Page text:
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Fed Set for Record $1.1 Trillion in Friday Market Support as Investors Look to Central Banks While Lawmakers Dither

The Fed will buy more than $100 billion in bonds and mortgages Friday, while adding a further $1 trillion in overnight repos, as global central banks continue to support beaten-down markets.

The Federal Reserve is on pace to pump what could be a record high $1.1 trillion in the U.S. financial system Friday as it continues to provide liquidity to markets at home, and around the world, as the cornavirus pandemic threatens to trigger a global recession.

The Fed is slated to buy around $107 billion in government bonds and mortgage backed securities Friday as part of the $700 billion QE revival it unveiled last week after cutting interest rates to a record low range of between 0% and 0.25%. It's also providing two overnight repo operations that will inject a further $1 trillion in cash -- in exchange for similar amounts in collateral -- to ensure banks continue to lend to one another during the ongoing crisis in global finance and what is likely to be a pending U.S. recession. 

In fact, the Fed also said Friday that it would run the $1 trillion overnight repo operation on a daily basis until at least the end of the month. 

"We are encouraged by the Fed's willingness genuinely to do whatever it takes to keep markets functioning, and to do it quickly," said Ian Shepherdson of Pantheon Macroeconomics. "But we have to repeat that the Fed cannot prevent an economic catastrophe in the second quarter, and perhaps beyond, just by keeping markets running smoothly."

Benchmark 10-year Treasury note yields, which had been languishing well above the 1.1% mark for most of this week, rallied to 0.97% Friday while the U.S. dollar index, which tracks the greenback against a basket of six global currencies, slipped 0.63% to 102.13. 

The Fed's aggressive action this week, which was followed by rate cuts and bond purchase plans from the Bank of England and a new, $820 billion "pandemic quantitative easing" program from the European Central Bank, has provided at least some comfort to global financial markets, but calls for even more radical action from fiscal policymakers continues to grow.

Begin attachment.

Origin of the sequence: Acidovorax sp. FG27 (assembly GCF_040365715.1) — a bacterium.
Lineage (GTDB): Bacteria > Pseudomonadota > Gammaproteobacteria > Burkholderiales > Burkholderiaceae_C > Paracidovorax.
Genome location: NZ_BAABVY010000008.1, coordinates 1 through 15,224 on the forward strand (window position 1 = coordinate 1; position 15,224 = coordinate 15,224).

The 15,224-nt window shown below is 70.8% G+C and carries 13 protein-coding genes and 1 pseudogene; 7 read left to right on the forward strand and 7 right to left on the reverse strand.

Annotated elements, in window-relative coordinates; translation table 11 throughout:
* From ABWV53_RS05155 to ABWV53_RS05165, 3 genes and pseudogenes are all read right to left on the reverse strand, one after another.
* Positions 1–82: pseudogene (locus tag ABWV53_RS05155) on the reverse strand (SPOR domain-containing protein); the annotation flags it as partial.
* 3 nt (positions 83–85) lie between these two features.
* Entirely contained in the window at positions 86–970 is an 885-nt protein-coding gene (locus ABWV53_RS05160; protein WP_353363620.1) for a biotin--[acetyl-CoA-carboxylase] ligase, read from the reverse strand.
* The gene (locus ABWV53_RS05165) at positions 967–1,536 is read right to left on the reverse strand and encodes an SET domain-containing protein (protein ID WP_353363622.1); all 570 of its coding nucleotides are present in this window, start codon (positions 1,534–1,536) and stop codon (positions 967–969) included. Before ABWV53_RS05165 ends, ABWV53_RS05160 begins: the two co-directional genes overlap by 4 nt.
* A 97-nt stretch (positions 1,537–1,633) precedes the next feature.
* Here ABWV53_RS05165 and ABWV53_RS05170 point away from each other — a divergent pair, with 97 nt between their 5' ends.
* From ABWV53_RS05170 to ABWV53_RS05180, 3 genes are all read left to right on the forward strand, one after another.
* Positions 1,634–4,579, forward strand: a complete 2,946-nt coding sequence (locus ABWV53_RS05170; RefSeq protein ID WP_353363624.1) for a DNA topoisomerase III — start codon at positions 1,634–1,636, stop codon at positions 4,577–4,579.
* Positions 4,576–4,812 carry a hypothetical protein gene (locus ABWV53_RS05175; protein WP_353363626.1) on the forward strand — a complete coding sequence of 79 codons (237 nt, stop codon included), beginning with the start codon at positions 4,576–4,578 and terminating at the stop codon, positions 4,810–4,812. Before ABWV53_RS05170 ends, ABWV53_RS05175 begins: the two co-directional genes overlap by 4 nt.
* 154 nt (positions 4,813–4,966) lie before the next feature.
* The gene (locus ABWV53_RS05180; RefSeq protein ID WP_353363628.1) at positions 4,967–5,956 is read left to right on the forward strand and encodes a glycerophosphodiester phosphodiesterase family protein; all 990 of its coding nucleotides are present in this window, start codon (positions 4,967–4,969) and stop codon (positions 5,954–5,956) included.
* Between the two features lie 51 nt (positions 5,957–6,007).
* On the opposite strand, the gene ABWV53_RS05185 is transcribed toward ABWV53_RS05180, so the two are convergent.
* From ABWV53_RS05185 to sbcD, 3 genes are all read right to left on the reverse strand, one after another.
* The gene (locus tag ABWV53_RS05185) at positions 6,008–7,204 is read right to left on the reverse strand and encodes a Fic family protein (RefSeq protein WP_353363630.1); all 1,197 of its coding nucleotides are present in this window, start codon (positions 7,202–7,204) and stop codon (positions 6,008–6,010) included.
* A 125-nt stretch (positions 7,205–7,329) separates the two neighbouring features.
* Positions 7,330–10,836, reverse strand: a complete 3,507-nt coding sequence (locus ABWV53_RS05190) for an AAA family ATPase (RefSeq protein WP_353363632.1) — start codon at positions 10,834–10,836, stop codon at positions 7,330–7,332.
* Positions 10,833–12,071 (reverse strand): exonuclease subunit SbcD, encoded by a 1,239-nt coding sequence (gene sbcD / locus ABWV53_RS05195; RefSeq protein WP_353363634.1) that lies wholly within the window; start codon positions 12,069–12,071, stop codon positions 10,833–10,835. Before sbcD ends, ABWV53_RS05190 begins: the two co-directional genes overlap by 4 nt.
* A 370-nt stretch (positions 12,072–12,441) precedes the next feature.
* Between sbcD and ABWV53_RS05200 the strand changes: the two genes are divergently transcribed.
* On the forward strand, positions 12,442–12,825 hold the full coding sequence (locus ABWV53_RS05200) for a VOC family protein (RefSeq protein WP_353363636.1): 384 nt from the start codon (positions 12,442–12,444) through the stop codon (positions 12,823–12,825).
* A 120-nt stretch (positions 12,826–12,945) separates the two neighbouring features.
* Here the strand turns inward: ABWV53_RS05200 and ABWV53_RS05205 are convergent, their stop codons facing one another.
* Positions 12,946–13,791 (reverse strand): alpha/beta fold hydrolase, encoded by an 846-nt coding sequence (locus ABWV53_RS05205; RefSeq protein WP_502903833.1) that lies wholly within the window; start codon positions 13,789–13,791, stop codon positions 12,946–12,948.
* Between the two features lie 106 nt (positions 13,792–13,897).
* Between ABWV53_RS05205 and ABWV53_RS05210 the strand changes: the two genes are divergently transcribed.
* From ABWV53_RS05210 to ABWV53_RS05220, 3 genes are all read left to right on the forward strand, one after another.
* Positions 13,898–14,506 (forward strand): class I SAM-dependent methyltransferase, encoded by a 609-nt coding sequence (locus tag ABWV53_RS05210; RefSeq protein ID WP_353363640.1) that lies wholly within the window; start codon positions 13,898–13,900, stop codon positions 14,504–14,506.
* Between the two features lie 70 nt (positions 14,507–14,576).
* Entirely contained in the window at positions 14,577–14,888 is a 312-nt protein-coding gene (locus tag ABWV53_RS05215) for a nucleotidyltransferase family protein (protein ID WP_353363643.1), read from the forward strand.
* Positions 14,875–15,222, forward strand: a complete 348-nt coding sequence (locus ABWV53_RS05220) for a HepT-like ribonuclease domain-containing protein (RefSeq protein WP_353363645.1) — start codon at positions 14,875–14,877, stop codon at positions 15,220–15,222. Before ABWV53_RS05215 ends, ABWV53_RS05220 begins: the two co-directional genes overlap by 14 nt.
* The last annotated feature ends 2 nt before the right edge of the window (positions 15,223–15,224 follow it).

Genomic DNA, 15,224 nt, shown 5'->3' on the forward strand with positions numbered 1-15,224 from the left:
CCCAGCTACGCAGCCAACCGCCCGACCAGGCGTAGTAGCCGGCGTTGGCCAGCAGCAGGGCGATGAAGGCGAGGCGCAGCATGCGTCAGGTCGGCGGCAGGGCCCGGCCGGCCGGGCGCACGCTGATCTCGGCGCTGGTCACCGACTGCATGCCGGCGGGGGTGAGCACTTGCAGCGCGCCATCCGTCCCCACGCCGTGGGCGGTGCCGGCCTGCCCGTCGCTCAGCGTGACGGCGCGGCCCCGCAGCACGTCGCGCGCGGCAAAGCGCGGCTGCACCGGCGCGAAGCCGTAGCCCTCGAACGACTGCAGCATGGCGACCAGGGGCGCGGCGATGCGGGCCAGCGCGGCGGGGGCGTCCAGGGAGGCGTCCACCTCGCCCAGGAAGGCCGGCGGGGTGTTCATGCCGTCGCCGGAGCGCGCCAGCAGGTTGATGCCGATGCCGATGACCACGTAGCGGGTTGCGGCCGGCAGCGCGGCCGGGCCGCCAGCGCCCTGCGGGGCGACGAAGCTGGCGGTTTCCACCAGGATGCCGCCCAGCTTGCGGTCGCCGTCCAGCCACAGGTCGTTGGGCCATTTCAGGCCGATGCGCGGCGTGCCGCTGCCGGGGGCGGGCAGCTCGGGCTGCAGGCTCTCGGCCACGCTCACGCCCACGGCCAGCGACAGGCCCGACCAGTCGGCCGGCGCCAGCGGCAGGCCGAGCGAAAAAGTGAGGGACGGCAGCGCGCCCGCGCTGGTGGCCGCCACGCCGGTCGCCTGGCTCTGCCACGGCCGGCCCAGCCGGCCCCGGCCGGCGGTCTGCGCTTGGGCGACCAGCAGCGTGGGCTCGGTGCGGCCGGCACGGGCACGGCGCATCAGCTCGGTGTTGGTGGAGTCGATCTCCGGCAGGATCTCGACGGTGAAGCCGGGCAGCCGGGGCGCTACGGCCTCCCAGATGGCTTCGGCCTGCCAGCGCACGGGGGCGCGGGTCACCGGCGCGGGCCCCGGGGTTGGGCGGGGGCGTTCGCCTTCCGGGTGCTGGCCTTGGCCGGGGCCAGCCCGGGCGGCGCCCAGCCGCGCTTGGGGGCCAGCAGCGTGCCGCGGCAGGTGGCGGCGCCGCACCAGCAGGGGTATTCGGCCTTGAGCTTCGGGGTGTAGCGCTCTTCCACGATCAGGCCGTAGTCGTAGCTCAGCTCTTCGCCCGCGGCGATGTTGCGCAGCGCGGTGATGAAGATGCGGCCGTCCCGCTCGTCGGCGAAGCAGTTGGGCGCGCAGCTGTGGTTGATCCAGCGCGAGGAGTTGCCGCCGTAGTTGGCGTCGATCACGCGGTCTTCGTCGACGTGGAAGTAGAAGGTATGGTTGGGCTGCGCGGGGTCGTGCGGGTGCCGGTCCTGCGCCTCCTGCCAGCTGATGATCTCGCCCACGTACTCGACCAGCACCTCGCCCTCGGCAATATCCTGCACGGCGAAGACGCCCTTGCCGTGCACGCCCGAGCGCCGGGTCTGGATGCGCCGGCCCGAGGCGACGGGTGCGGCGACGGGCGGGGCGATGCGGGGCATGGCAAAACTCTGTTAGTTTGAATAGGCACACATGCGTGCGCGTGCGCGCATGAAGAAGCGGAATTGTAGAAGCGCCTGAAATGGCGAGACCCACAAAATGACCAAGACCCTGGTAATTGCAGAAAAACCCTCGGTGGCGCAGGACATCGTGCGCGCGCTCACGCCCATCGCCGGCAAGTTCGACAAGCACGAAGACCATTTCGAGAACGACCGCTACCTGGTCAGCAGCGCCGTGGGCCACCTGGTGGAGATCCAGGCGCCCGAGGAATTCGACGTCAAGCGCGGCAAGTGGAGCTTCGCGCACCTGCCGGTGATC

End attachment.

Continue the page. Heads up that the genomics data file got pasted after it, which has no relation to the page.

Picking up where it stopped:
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"Congress needs to act very quickly, and we remain concerned that even the $1.3 trillion package now under discussion will not be enough," he added. "It might take some truly astonishing data to shock lawmakers into the sort of action needed seriously to reduce the pain," Shepherdson warned, noting that next week's jobless claims could see as many as 2 million Americans seeking unemployment benefits, a figure that would mark the biggest increase on record. 

Senate lawmakers are debating competing plans to support the domestic economy, which is very likely to contract over the next two quarters as state and federal governments limit movement and factories and business reduce activity in the face of evaporating consumer demand. 

The two aid packages, from each side of the aisle, look to provide near-term support for businesses, in the form of loan guarantees, and could include direct "helicopter money" checks of around $1,200 to the vast majority of American citizens in the coming weeks.

"The coronavirus could lead to substantial layoffs, unemployment and income losses for households," said ING's Rob Carnell. "They aren't likely to be in the market for a new car or flat-screen TV. But they still need to buy food, pay rent, utilities, medical bills." 

"With estimates of up to 80% of populations getting the coronavirus on top of that, this lays the setting for utter global collapse if somehow, things aren't kept ticking along," he added. "US Treasury Secretary Mnuchin is urging Congress to pass a $1 trillion stimulus package by Monday. That's extremely helpful. But it may still be way too little."

Until then, and perhaps for several weeks after, markets will likely have to rely on the Fed, and the trillions its providing in support to everything from commercial paper markets to government bonds to foreign currency trading, to ensure that markets don't extend their recent coronavirus meltdown.